Which Bible Translation Should I Use?

The Bible was not originally written in a language that most people can read. Therefore, most people need to read from a translation to understand the Bible.

You don’t pull books off the shelf written in a language you haven’t learned. Instead, you reach for something written in your language so you can easily understand it.

The Bible was not originally written in a language that most people can read. The Old Testament was written in Hebrew, a Semitic language of the region. (Some prophetic chapters in Ezra and Daniel were written in Aramaic). The New Testament was written in Greek, the language of scholarship in the place and the time it was recorded. Therefore, most people need to read from a translation to understand the Bible.

So, which Bible translation should I use?

Many early English speakers chose the King James Version (KJV). It was also known as the Authorized Version (AV) because King James I of England authorized it in 1604. This was around the same time Shakespeare was writing plays. Both Shakespeare and the KJV were written in the language of that time, Elizabethan English. But, of course, language changes over time. We don’t use Elizabethan English any longer. As a result, the King James Version has become challenging for most modern English speakers to understand.

Message Matters Most

Some think that by using terms like thee, thy, and thou, people show more reverence to God. In reality, we show respect for God’s Words when we communicate his Word in clear ways so the message can be easily understood. The Bible can be translated into Arabic, English, French, Hindi, Mandarin, or Spanish—or any language—and the Spirit changes hearts through the message those words convey.  

When we understand that the message is what matters the most, those who speak modern English will choose a translation that clearly communicates in their language.

Translation Categories

Some translations emphasize a word-for-word equivalence. They translate, striving to stay as close as possible to the original text literally word-for-word. Literal translations will help the reader follow the pattern of the original text, but they do not make for a smooth reading in English. Some of the most common word-for-word translations are:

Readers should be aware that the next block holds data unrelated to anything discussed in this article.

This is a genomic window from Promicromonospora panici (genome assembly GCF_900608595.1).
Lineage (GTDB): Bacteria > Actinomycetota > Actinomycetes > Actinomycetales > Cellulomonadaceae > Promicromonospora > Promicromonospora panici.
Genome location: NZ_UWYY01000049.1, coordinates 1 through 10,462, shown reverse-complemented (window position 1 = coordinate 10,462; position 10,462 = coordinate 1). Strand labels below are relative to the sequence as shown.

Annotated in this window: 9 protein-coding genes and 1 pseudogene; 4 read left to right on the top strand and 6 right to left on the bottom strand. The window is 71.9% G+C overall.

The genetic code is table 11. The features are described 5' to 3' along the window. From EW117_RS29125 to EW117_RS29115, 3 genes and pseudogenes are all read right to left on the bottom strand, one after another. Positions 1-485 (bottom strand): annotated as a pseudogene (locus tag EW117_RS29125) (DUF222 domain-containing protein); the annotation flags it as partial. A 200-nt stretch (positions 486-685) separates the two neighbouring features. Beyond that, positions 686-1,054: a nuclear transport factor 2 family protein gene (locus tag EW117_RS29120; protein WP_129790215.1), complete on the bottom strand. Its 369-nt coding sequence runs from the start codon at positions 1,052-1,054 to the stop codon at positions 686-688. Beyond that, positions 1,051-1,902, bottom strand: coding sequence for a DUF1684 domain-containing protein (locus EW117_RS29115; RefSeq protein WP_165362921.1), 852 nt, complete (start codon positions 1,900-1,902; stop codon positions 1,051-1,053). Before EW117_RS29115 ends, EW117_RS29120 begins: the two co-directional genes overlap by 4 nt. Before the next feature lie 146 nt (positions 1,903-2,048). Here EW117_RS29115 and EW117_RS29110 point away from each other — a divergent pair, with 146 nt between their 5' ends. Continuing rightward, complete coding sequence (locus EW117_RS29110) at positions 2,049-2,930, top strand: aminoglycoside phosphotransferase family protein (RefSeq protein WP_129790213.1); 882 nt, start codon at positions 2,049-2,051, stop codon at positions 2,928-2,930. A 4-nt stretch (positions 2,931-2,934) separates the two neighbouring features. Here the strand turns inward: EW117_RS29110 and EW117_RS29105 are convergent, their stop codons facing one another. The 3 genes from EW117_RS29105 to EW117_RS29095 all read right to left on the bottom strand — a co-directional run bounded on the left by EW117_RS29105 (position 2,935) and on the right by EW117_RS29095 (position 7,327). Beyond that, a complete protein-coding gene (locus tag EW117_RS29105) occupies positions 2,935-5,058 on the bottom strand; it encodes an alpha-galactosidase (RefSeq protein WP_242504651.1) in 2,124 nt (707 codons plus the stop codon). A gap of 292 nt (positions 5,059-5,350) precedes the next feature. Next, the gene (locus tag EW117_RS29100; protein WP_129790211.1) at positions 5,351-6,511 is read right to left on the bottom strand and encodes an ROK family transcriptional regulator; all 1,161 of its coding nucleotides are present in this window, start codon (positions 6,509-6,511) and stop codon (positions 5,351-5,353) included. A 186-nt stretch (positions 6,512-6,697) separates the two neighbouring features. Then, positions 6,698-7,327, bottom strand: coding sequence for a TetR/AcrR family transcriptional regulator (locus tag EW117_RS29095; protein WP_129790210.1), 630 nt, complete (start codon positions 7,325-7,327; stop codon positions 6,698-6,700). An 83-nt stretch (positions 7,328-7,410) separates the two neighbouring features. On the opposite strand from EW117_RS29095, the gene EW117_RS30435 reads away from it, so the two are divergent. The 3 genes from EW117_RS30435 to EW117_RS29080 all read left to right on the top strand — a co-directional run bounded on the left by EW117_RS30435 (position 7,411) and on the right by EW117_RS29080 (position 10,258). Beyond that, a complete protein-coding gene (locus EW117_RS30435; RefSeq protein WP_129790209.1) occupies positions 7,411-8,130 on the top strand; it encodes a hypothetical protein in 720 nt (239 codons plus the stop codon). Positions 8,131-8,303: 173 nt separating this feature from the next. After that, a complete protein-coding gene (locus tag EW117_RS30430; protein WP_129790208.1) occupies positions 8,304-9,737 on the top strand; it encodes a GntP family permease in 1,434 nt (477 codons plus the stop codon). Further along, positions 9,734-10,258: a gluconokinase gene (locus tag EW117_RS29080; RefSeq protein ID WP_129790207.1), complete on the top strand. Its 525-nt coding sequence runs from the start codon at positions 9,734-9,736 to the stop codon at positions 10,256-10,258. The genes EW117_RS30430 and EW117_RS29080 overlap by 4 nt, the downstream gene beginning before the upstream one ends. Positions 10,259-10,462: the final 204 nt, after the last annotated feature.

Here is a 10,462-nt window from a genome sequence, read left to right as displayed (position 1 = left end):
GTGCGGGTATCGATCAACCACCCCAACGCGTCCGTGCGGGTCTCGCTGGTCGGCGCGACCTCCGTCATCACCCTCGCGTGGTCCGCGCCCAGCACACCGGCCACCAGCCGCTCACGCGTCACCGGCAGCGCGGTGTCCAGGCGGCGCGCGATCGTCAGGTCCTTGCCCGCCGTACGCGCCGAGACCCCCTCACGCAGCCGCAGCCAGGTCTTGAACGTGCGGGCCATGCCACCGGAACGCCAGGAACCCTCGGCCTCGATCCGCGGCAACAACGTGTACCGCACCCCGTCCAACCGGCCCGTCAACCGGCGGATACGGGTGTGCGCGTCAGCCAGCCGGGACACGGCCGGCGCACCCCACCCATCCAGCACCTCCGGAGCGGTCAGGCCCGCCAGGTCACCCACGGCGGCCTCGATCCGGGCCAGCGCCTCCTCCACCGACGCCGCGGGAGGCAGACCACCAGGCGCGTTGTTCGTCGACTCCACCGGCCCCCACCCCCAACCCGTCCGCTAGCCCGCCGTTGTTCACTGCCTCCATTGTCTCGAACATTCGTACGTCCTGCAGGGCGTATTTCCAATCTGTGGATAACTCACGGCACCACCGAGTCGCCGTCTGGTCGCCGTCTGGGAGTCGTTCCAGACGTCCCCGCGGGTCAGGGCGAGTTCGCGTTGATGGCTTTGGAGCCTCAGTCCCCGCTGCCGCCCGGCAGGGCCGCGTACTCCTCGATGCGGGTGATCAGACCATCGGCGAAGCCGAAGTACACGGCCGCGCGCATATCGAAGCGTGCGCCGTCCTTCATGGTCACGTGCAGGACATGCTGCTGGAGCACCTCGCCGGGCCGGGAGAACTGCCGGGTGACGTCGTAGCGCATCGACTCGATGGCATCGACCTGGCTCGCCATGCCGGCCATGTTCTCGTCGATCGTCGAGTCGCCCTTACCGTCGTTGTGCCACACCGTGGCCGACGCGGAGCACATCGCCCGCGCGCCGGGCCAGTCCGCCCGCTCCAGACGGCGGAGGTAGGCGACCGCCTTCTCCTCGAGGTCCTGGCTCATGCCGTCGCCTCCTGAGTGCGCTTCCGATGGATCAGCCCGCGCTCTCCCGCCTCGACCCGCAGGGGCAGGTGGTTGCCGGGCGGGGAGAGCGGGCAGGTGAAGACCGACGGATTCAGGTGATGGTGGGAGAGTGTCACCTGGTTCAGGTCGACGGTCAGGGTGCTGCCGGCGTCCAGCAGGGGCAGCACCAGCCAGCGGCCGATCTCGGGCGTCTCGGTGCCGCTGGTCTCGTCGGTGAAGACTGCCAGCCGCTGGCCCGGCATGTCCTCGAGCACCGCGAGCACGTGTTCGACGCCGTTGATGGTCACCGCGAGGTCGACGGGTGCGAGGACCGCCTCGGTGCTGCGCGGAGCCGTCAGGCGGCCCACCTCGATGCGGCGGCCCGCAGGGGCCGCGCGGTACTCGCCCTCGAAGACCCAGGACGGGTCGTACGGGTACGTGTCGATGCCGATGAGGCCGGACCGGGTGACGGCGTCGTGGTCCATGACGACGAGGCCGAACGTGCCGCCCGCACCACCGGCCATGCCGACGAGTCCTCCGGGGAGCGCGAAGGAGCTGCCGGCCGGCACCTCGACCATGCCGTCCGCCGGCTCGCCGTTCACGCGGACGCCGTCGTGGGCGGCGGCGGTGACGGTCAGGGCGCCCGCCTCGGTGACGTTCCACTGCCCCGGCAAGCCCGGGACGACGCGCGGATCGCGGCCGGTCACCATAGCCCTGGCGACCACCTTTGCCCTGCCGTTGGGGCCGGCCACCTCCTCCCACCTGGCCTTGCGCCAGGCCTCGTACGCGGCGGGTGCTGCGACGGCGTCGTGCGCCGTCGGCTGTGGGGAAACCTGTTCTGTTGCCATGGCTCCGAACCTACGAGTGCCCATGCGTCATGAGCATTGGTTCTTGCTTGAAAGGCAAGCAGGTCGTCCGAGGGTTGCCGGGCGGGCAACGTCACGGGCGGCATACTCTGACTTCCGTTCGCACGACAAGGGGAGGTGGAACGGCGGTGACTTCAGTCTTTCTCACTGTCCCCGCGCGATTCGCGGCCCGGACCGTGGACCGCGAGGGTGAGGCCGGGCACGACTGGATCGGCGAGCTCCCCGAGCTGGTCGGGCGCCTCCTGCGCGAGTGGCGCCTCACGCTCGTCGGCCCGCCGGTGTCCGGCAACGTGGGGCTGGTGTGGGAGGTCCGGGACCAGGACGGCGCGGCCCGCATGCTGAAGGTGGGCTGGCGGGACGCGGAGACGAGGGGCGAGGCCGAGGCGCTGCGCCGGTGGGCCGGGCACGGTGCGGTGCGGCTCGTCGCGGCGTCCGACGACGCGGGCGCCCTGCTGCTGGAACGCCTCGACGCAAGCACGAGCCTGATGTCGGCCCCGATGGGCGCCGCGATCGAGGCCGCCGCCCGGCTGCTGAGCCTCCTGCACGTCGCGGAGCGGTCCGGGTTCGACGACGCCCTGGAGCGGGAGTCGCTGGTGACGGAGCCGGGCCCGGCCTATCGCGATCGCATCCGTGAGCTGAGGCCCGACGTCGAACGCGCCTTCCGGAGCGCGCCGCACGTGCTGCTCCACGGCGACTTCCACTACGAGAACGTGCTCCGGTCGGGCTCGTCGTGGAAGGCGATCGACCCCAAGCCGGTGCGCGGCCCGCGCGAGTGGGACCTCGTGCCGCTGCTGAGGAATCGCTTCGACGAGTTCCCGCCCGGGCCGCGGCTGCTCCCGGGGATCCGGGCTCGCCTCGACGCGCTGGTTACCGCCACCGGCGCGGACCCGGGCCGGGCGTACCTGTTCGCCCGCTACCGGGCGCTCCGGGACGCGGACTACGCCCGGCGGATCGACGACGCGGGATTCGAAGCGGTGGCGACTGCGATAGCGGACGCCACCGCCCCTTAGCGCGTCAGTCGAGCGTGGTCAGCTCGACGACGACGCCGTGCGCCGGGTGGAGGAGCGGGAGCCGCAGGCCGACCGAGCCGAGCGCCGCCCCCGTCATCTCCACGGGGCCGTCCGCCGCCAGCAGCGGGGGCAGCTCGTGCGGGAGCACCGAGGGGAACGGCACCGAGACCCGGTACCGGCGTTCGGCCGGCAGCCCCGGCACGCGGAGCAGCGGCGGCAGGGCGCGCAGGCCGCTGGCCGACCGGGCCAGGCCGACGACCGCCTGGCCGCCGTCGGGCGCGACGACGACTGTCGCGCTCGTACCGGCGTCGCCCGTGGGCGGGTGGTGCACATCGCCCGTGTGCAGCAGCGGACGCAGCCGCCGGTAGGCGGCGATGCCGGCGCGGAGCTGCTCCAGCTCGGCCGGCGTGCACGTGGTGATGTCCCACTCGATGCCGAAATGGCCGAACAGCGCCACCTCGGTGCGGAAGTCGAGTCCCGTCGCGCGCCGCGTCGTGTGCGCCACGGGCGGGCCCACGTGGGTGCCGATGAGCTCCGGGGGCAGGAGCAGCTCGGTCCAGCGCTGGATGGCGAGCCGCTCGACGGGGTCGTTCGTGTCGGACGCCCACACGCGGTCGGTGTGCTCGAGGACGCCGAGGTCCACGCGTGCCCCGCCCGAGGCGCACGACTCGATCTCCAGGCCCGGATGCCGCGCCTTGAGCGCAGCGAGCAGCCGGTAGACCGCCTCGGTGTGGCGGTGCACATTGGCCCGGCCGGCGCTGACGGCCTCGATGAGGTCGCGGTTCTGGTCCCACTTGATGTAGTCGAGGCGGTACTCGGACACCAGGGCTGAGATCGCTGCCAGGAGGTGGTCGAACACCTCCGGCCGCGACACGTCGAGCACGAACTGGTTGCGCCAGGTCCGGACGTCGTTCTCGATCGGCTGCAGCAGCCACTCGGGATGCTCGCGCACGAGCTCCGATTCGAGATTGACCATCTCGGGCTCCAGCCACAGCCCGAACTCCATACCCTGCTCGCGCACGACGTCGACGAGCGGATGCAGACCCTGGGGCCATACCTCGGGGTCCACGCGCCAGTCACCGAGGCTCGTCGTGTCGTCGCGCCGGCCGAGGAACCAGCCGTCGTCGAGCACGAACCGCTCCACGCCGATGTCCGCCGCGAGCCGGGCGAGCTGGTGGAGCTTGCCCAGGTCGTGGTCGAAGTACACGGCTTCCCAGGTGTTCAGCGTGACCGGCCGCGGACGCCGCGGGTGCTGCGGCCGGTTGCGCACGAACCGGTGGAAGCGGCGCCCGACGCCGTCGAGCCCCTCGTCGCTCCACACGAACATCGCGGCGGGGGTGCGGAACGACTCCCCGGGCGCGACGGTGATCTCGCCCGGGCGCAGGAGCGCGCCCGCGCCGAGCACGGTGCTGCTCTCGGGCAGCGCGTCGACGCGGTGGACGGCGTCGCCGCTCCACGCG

• New American Standard Bible (NASB)
  • English Standard Version (ESV)
  • New King James Version (NKJV)

Other translations, on the other side of the spectrum, are a paraphrase. These translations emphasize smooth, easy-to-understand English. Here, because the process involves retelling, the translator’s understanding dictates the meaning. The most common paraphrase translations are:

  • New Living Translation (NLT)
  • The Message (MSG)

In the middle of these two categories are those that focus on thought-for-thought equivalence. These are closer to the original than a paraphrase but more conversational and easier to read than a word-for-word translation. As a result, these are some of the most popular translations. The most common are:

  • Christian Standard Bible (CSB)
  • New International Version (NIV)

What translation you use is ultimately your choice. Some Christians find it helpful to study the Bible with a couple of translations open since slight variations in wording can bring helpful insights to the overall meaning. Consider asking a trusted Christian friend what translation they use and why they chose it.

Don’t keep it on your shelf when you find a Bible translation that clearly communicates God’s message. Instead, spend time sitting at God’s feet and listening to him daily. Then watch as he cuts straight to the heart with just the message you need to hear.

“For the word of God is alive and active. Sharper than any double-edged sword, it penetrates even to dividing soul and spirit, joints and marrow; it judges the thoughts and attitudes of the heart.”

Hebrews 4:12

*NIV, a personal favorite translation of this verse.


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